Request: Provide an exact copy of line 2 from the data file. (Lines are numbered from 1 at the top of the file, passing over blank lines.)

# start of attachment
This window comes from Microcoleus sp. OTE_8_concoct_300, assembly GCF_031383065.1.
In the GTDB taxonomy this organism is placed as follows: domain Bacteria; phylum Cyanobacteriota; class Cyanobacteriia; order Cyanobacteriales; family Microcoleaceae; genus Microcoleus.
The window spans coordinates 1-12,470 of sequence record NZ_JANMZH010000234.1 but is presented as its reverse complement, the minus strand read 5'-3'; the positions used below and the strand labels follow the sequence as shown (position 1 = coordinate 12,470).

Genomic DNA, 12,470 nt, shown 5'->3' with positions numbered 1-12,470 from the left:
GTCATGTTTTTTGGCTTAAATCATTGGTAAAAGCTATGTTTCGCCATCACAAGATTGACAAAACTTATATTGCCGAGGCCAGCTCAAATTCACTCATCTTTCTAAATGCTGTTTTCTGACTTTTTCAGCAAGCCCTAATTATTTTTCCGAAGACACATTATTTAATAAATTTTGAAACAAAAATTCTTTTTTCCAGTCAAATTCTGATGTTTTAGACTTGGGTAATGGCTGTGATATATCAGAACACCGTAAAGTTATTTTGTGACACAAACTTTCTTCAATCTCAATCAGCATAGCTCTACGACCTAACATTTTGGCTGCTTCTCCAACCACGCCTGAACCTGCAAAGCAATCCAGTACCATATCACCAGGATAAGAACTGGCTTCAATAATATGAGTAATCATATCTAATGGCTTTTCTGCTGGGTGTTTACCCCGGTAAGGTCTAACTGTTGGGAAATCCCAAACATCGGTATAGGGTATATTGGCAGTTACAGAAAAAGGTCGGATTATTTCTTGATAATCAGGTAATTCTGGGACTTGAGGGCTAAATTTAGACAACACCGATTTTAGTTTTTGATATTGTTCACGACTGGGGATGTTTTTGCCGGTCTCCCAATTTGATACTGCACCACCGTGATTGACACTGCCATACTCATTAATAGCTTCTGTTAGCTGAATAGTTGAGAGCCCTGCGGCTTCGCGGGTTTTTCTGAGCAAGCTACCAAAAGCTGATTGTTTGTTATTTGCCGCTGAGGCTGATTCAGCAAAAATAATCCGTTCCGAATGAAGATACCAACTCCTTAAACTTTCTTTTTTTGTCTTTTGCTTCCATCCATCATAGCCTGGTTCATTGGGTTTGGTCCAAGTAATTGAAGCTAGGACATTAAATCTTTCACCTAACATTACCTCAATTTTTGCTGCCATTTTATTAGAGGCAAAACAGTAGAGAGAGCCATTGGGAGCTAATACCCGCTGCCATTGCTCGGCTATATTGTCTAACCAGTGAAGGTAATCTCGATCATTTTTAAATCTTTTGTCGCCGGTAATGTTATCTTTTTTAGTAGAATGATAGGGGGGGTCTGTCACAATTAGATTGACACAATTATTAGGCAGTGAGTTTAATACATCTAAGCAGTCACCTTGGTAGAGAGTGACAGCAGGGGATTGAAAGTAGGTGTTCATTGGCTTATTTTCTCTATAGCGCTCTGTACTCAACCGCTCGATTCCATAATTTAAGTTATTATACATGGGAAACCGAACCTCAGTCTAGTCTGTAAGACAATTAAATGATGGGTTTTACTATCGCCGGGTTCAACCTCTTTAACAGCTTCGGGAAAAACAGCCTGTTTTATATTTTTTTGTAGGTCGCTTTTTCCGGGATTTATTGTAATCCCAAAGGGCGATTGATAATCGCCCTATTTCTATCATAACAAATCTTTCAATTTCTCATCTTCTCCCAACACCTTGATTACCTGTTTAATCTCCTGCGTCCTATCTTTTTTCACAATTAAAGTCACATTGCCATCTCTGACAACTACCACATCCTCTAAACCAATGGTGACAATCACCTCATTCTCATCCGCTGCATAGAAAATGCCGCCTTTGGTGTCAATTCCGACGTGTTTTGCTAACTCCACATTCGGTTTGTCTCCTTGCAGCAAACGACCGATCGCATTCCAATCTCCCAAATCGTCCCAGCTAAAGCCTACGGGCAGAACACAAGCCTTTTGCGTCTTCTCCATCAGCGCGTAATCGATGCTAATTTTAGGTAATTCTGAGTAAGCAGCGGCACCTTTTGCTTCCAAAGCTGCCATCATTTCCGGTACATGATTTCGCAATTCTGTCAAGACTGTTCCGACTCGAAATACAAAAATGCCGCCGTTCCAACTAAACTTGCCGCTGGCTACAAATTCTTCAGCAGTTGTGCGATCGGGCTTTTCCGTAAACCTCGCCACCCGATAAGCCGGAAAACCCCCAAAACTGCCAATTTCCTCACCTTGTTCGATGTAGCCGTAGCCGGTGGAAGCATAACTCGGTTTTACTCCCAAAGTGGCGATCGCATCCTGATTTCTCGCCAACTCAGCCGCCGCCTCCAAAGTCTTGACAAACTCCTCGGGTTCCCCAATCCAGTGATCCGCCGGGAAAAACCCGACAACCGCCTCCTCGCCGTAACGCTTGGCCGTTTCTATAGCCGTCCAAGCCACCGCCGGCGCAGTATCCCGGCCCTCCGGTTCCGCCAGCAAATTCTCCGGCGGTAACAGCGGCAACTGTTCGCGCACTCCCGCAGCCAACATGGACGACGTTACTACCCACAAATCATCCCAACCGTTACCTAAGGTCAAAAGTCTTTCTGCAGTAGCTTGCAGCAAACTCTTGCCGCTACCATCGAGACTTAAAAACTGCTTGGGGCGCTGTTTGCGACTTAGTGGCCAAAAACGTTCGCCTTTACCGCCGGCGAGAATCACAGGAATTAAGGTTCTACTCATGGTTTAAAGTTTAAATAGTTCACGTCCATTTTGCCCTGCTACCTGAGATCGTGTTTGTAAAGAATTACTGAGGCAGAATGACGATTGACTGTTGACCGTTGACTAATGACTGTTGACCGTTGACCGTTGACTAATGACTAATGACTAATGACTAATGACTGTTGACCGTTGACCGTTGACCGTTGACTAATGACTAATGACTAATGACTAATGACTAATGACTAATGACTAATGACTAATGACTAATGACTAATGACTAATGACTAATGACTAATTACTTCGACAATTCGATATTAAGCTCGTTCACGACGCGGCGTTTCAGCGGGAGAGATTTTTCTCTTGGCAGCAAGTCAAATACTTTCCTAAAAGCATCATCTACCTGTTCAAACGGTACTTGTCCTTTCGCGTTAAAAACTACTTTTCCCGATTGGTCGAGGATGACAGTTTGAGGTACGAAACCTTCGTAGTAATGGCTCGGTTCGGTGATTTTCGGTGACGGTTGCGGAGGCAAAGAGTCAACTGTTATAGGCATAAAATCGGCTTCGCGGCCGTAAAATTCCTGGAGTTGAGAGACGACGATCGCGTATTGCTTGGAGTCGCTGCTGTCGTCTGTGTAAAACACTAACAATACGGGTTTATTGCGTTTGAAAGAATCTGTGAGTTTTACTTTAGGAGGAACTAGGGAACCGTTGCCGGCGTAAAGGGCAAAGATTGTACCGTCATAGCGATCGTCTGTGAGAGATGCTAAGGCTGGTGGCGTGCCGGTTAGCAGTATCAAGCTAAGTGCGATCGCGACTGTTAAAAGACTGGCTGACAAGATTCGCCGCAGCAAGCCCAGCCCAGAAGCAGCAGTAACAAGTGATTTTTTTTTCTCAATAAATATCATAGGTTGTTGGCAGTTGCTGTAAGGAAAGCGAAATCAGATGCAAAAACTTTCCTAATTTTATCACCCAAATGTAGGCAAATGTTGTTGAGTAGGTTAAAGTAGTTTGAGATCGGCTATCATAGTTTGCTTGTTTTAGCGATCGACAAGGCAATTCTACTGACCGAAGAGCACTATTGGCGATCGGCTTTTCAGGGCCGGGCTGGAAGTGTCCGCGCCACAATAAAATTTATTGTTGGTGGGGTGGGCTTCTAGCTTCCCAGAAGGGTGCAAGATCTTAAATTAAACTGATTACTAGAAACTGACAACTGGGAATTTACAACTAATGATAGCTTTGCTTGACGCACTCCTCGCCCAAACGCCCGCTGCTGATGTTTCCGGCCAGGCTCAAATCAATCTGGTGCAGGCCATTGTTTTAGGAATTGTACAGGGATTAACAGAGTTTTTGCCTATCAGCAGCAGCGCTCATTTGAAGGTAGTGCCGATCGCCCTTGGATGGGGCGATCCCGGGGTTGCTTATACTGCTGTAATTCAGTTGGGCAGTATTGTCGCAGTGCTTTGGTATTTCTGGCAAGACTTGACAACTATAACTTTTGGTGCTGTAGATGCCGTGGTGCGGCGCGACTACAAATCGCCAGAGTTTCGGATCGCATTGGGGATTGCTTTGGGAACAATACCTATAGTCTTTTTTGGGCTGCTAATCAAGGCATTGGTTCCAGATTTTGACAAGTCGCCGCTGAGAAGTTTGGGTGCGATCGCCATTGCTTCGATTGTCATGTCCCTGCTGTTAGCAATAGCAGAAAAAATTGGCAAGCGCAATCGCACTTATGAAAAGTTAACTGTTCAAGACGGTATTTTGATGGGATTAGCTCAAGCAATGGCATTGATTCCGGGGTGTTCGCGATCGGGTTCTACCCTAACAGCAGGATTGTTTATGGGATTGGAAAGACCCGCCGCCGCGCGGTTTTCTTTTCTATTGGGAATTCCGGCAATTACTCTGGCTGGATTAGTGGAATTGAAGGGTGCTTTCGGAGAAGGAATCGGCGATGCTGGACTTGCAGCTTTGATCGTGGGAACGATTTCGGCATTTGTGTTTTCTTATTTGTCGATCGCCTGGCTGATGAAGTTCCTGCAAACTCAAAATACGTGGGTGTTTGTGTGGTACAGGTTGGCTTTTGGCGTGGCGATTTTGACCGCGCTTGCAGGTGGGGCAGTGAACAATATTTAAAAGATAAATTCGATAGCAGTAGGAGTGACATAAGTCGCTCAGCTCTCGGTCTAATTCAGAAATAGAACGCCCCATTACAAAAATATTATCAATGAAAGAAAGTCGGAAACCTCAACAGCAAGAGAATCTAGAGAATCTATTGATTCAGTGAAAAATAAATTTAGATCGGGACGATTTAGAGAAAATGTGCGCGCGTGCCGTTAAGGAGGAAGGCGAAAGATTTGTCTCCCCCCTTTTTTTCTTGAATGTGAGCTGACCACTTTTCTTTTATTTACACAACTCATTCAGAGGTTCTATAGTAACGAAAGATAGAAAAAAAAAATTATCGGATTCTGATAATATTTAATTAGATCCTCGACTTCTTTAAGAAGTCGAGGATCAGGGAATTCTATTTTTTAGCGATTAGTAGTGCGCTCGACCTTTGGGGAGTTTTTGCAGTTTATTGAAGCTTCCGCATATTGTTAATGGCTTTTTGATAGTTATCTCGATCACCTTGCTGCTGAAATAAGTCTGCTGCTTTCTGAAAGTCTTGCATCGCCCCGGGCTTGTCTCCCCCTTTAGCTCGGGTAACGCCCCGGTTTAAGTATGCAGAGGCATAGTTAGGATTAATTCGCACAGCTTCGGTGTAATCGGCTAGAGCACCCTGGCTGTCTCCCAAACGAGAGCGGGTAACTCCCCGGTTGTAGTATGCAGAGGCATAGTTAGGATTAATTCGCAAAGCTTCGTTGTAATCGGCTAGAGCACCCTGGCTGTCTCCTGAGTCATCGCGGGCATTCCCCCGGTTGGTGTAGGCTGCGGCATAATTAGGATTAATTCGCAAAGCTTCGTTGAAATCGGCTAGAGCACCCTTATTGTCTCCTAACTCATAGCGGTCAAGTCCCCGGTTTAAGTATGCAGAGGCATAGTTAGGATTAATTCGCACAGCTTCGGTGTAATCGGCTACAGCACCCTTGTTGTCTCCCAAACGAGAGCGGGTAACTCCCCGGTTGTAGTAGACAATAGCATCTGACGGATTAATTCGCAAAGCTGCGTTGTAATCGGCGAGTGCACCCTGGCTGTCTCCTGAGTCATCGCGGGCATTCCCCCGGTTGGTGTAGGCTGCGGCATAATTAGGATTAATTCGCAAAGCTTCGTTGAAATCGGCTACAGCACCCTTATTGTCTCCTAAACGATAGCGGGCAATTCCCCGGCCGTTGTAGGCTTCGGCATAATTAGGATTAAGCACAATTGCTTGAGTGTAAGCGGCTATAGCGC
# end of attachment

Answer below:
In the GTDB taxonomy this organism is placed as follows: domain Bacteria; phylum Cyanobacteriota; class Cyanobacteriia; order Cyanobacteriales; family Microcoleaceae; genus Microcoleus.